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In first, Haifa man regains his vision after getting artificial cornea implant

Jamal Furani, 78, is the first person implanted with CorNeat’s product; after operation, he could read text and recognize family members, startup says

Shoshanna Solomon is The Times of Israel's Startups and Business reporter

Prof. Irit Bahar, director of the Ophthalmology Department at Rabin Medical Center, removes the bandages from Jamal Furani, after he got the artificial cornea implant developed by CorNeat Vision (Channel 13 screenshot)
Prof. Irit Bahar, director of the Ophthalmology Department at Rabin Medical Center, removes the bandages from Jamal Furani, after he got the artificial cornea implant developed by CorNeat Vision (Channel 13 screenshot)

A 78-year-old blind man, Jamal Furani from Haifa, regained his sight after he was implanted with an artificial cornea developed by CorNeat Vision, the biomimetic implant firm said. It was the first such successful implant.

The artificial cornea, which fits into the eye wall, was implanted earlier this month by Prof. Irit Bahar, director of the Ophthalmology Department at Rabin Medical Center in Israel. Upon removal of bandages, Furani was able to read text and recognize family members, the startup said in a statement earlier this month.

Furnai, who suffered from edema and other diseases, had a damaged cornea, causing a decade of vision loss and defining him as legally blind.

CorNeat’s product, made out of 100% synthetic, non-degradable porous material, replaces scarred or deformed corneas and requires no donor tissue. It uses cell technology and nanoscale chemical engineering to mimic the existing cell environment. When implanted, the material integrates with the live tissue and stimulates cellular proliferation, leading to even more integration. The implant thus does not trigger an adverse immune system response, the company said.

CorNeat KPro kit for artificial corneal implants developed by CorNeat Vision (YouTube screenshot)

Corneal diseases account for the second leading cause of blindness in most developing world countries, and the World Health Organization estimates that some 2 million patients a year suffer from corneal blindness.

“Unveiling this first implanted eye and being in that room, in that moment, was surreal,” said Dr. Gilad Litvin, CorNeat Vision’s co-founder, chief medical officer, and the inventor of the CorNeat KPro. “After years of hard work, seeing a colleague implant the CorNeat KPro with ease and witnessing a fellow human being regain his sight the following day was electrifying and emotionally moving, there were a lot of tears in the room. This is an extremely important milestone for CorNeat Vision.”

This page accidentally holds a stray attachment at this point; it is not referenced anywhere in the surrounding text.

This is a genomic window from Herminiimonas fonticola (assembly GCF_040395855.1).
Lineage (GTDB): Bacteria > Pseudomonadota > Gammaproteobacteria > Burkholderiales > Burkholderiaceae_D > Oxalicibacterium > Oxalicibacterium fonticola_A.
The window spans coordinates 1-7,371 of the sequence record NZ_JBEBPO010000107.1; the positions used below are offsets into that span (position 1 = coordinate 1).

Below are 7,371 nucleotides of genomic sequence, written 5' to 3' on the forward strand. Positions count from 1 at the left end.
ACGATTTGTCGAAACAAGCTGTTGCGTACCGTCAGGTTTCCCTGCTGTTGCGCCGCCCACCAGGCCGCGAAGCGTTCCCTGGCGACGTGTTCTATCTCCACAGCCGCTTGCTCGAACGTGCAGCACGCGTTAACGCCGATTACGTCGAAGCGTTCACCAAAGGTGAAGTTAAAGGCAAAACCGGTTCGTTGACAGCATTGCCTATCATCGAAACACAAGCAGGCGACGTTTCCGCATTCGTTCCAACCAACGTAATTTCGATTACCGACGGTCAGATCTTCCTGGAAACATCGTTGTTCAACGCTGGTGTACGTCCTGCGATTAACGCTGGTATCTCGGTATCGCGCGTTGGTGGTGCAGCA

The implantation process is fairly simple and takes less than an hour, the company said in a YouTube video.

A total of 10 patients are approved for the clinical trial at Rabin Medical Center in Israel with two additional sites planned to open this month in Canada and six others at different stages in the approval process in France, the US, and the Netherlands, said Almog Aley-Raz, CorNeat Vision’s co-founder, chief executive officer and VP R&D, in the statement.

The first trial includes blind patients who are not suitable candidates for- or have failed one or more corneal transplantations, he added.

“Given the exceptional visual performance of our device, the expected healing time and retention,” he said, the firm plans to start a second study later this year with broader indications to approve the firm’s artificial cornea “as a first line treatment, displacing the use of donor tissue used in full thickness corneal transplantations.”

Founded in 2015 and based in Ra’anana, CorNeat has also developed the CorNeat EverPatch, a synthetic non-degradable scleral patch, and the CorNeat eShunt, a glaucoma drainage device. According to the database of Start-Up Nation Central, the firm has raised $12.3 million from investors to date.

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